6,133,200 Reasons I'm Scared
I inhaled a lot of smoke before quitting cigarettes 14 years ago. My risk for lung cancer has dropped, but breakthrough work on CT scans could detect it early if it ever does develop.
This month I'm stepping back from the money matters you usually read about on this page to talk about something else dear to all of us: our health. I calculate that I inhaled cigarette smoke 6,133,200 times before quitting 14 years ago. Amazing that I'm alive, isn't it? It came as no surprise to be told by Jim Mulshine, a physician and lung-cancer researcher, that my odds of contracting this disease plummeted when I quit smoking but will always be above average. "And by the time my cancer is seen on an x-ray," I replied, "my goose is cooked, right?" Maybe not, he replied.
That's when I learned of computed tomography (CT) screening for lung cancer. These scans are three-dimensional, computerized pictures of your lungs that spot cancers years before they show up on conventional x-rays. When an x-ray sees lung cancer, it has usually spread and become incurable.
The breakthrough work on CT scans is being done by the International Early Lung Cancer Action Program, or I-ELCAP, a consortium of radiologists, thoracic surgeons and other health-care specialists on three continents, led by two Cornell University doctors, Claudia Henschke and David Yankelevitz. During the past 15 years, I-ELCAP has conducted CT scans on more than 31,000 at-risk people. Of those found to have early (stage 1) lung cancer, the ten-year survival rate is an astounding 88%. The investigators argue that CT scanning of people at risk of lung cancer could prevent 80% of the deaths from this disease, which claims the lives of 160,000 Americans annually.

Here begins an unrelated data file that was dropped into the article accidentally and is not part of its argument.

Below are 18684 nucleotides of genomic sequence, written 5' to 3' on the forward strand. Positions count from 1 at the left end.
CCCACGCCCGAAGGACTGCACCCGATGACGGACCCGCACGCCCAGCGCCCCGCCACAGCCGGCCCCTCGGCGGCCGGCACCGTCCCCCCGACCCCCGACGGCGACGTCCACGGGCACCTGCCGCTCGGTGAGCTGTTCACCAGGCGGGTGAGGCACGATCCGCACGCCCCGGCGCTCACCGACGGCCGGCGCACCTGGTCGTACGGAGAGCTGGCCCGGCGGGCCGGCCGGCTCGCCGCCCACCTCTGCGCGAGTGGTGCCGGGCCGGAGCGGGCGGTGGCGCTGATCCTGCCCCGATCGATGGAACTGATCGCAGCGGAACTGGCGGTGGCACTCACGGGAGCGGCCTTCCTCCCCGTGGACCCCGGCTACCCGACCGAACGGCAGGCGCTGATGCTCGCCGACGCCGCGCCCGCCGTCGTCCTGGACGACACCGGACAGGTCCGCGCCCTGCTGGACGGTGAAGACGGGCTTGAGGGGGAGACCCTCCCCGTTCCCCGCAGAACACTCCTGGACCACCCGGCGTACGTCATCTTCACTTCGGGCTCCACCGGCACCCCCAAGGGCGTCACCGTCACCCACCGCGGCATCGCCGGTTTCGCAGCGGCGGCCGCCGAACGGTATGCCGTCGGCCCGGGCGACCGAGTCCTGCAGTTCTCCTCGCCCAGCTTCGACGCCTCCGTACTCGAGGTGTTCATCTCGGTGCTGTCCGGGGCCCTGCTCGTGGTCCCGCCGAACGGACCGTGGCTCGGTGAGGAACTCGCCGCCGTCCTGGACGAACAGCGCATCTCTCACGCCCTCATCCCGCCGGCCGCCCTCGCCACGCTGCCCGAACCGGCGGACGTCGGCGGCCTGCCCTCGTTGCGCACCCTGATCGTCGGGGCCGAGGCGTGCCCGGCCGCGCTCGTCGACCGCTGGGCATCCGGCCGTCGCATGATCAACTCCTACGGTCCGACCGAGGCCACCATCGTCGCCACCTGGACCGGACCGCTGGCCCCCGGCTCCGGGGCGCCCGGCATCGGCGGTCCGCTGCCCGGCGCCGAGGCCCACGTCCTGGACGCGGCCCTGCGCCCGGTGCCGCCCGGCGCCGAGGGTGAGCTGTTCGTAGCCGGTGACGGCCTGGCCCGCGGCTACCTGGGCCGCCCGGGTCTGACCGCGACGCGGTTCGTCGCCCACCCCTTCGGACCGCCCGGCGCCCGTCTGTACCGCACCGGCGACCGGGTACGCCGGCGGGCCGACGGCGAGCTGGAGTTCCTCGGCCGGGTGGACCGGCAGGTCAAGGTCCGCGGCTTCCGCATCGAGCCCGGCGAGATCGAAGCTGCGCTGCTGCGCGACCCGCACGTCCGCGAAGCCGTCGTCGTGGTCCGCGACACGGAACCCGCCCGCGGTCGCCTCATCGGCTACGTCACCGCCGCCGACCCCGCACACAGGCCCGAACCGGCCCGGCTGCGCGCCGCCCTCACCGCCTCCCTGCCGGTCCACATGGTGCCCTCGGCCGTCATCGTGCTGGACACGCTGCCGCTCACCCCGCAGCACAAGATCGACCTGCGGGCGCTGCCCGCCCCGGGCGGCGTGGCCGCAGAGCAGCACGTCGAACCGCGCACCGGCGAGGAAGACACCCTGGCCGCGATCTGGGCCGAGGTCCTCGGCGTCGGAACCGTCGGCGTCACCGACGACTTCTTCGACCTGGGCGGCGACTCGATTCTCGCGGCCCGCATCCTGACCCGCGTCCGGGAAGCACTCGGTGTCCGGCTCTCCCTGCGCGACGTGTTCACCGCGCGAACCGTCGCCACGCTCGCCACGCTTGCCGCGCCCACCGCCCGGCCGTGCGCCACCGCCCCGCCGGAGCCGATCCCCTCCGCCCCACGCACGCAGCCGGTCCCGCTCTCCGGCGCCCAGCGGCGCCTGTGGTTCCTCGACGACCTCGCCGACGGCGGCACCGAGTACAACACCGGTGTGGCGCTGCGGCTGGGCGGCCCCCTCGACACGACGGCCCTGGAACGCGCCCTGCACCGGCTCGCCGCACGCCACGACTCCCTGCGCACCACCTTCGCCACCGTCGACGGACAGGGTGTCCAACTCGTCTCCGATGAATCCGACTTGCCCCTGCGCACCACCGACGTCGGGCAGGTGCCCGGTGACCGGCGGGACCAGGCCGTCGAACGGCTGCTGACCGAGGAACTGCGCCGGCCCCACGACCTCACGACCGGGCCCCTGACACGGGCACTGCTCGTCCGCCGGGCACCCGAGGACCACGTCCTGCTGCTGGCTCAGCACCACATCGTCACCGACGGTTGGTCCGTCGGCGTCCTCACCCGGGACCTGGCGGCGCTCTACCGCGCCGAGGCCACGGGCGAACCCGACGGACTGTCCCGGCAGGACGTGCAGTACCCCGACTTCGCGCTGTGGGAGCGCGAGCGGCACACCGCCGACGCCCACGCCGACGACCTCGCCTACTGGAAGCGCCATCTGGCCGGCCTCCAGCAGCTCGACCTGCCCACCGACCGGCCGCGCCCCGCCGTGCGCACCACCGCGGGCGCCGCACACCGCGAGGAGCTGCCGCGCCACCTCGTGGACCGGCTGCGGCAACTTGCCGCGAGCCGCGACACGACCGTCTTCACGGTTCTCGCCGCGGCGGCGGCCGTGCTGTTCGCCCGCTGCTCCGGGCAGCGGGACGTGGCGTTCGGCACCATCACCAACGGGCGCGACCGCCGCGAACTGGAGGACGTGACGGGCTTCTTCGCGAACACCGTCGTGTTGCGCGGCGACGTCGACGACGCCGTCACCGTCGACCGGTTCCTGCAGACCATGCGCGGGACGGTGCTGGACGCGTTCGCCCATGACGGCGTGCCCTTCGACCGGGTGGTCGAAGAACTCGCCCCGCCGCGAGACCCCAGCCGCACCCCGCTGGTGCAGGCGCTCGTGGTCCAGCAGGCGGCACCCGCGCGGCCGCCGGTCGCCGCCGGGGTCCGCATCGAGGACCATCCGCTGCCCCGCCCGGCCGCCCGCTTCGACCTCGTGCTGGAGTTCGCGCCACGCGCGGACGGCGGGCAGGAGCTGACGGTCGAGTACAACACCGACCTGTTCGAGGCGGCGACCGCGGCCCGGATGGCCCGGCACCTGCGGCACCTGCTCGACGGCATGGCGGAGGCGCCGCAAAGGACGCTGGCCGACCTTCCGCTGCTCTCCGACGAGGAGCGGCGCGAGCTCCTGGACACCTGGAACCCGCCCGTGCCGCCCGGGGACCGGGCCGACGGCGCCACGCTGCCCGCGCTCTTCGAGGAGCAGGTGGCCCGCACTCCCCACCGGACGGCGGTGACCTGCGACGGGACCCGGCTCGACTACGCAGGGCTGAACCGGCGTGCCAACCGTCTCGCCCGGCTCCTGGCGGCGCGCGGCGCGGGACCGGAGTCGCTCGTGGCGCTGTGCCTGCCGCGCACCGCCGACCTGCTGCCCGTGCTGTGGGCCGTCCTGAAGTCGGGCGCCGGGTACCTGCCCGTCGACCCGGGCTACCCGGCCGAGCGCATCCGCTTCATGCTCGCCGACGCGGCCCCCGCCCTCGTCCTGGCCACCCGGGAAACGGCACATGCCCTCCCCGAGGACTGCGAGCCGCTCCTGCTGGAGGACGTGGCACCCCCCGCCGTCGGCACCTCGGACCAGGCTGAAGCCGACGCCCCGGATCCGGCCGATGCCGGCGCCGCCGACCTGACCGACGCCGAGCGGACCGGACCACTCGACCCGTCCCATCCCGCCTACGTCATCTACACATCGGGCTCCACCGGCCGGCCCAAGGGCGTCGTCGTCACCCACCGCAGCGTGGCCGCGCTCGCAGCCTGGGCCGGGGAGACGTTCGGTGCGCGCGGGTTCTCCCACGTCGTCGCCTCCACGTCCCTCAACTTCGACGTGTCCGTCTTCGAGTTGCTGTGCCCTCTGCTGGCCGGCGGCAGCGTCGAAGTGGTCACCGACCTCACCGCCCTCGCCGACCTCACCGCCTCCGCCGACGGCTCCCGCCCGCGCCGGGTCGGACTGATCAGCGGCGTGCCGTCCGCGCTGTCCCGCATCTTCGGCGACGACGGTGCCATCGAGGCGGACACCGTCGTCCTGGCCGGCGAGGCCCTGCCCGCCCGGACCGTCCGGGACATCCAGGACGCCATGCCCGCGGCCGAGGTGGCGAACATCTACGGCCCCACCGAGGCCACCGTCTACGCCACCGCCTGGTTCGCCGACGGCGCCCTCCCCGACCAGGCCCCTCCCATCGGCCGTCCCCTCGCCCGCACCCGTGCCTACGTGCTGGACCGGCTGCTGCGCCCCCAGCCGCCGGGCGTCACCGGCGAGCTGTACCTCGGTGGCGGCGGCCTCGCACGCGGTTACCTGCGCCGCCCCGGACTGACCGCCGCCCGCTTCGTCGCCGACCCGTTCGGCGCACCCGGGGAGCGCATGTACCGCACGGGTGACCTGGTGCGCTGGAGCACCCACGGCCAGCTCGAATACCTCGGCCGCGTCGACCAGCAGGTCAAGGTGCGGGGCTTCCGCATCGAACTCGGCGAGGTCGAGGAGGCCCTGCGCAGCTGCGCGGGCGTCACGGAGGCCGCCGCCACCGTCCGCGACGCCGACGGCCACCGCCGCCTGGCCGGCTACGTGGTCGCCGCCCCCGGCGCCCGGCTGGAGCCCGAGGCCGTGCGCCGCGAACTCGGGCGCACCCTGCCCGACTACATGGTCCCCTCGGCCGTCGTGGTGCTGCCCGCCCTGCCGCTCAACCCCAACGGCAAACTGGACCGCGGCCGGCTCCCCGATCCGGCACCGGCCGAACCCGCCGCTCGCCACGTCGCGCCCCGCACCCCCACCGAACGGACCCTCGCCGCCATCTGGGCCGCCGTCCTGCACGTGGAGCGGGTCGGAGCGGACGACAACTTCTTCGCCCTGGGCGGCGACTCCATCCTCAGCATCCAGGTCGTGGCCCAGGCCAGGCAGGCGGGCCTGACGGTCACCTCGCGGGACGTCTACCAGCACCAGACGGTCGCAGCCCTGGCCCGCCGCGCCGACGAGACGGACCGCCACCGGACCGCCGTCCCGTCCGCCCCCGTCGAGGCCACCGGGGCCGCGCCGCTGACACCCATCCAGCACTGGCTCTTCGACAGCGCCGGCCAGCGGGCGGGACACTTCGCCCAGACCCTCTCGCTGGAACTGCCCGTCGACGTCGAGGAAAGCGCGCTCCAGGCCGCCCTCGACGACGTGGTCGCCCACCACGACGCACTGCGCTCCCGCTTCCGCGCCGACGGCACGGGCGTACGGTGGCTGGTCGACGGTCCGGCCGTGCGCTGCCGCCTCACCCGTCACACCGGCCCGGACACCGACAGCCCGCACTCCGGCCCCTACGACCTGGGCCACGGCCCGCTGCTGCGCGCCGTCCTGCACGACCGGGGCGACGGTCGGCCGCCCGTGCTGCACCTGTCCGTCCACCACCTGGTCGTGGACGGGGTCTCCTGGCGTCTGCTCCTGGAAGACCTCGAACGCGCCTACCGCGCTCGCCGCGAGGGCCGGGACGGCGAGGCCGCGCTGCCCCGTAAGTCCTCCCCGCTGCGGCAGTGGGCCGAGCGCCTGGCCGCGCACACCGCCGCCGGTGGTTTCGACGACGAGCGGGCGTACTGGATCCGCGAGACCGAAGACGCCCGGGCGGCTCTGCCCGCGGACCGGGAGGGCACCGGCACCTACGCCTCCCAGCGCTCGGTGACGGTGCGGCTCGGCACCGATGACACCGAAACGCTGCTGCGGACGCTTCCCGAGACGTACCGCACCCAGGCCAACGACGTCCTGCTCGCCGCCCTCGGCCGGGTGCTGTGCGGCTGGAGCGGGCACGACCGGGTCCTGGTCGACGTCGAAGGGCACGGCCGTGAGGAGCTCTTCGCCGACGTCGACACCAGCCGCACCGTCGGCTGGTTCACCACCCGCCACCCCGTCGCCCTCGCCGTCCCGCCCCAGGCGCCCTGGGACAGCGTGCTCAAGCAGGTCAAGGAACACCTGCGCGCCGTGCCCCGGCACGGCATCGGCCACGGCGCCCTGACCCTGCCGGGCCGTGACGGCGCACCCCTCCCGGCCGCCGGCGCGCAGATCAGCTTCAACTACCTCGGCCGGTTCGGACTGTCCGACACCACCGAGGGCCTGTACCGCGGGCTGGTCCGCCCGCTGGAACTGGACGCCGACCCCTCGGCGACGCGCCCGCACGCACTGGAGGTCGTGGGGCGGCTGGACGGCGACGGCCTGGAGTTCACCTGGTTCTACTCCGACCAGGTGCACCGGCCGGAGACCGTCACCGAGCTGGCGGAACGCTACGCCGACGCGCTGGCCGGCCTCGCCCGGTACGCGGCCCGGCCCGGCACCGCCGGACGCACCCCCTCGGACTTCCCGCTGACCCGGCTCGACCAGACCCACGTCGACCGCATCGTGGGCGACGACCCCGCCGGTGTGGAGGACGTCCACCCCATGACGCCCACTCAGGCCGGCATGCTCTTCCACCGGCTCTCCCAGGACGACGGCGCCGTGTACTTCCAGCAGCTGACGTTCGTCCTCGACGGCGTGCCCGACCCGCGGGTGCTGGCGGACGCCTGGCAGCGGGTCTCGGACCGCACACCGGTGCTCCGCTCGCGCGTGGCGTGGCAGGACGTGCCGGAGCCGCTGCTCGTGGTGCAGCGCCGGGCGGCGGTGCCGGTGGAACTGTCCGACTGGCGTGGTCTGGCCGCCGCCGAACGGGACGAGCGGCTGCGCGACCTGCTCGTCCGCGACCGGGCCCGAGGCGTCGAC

I won't kid you -- this topic is complex and controversial in medical circles. A paper published this year in the Journal of the American Medical Association says that CT screening may be a crock. The lead author, Dr. Peter Bach, of Memorial Sloan-Kettering Cancer Center, admits that CT scans increase the rate of lung-cancer detection. But he says there's no proof that scans actually reduce the death rate from lung cancer. Maybe small nodules that are found will never develop into full-fledged cancers, he says, or maybe unnecessary surgeries are themselves killing people.
How do you settle an argument like that? The National Cancer Institute is conducting a randomized trial -- half of the 50,000-person study group is screened by x-ray, half by CT scan. But results won't be known until at least 2009, and frankly, disagreements will undoubtedly continue. Very few medical studies provide unambiguous answers that are universally accepted. Let me give you one example: A surgeon's group said this spring that the benefits of mammograms are uncertain for women under age 50. But my wife's breast cancer was detected by a mammogram when she was 42. So while experts would say her mammogram was unnecessary, it saved Cathie's life. What do you suppose she will advise our daughters to do?
My point is this: Forget waiting for scientists to agree with one another because they probably won't. We're capable of making our own decisions, even when they involve highly technical details. I've decided. I'm happy to pay a small portion of the money I no longer spend on cigarettes to undergo CT screening annually at the clinic run by Henschke and Yankelevitz at NewYork-Presbyterian Hospital.
A better habit
If you smoke, the most important thing you can do to extend your life is to kick the habit. Addicted as I was, I did that. The next-most-important thing is to learn more about CT scans. Consider visiting http://www.ielcap.org/contact.htm to find a screening site near you.